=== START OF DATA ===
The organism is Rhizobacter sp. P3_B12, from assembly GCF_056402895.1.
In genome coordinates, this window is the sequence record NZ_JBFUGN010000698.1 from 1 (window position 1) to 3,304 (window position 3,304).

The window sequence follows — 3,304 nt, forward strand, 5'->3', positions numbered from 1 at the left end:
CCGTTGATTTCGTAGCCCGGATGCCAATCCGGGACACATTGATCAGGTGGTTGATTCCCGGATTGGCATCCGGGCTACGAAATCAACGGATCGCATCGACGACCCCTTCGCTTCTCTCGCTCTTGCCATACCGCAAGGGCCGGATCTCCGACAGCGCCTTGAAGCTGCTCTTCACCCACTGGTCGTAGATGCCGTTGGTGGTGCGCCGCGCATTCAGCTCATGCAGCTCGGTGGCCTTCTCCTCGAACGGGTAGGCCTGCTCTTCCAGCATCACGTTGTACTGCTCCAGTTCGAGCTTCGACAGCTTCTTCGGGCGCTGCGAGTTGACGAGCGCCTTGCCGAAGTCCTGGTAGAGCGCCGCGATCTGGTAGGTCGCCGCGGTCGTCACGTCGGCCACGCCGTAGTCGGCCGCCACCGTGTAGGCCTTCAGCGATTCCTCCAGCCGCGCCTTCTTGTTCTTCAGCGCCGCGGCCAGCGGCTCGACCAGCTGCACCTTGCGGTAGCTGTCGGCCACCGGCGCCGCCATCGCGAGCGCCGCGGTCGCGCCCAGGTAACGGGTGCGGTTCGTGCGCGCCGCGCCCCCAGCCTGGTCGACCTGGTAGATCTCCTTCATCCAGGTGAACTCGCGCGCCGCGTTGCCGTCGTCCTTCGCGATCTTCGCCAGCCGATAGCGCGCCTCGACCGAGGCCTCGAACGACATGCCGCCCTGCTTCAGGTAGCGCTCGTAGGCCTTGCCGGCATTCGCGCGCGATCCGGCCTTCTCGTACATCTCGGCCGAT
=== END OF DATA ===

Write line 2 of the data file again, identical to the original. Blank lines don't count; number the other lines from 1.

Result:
In genome coordinates, this window is the sequence record NZ_JBFUGN010000698.1 from 1 (window position 1) to 3,304 (window position 3,304).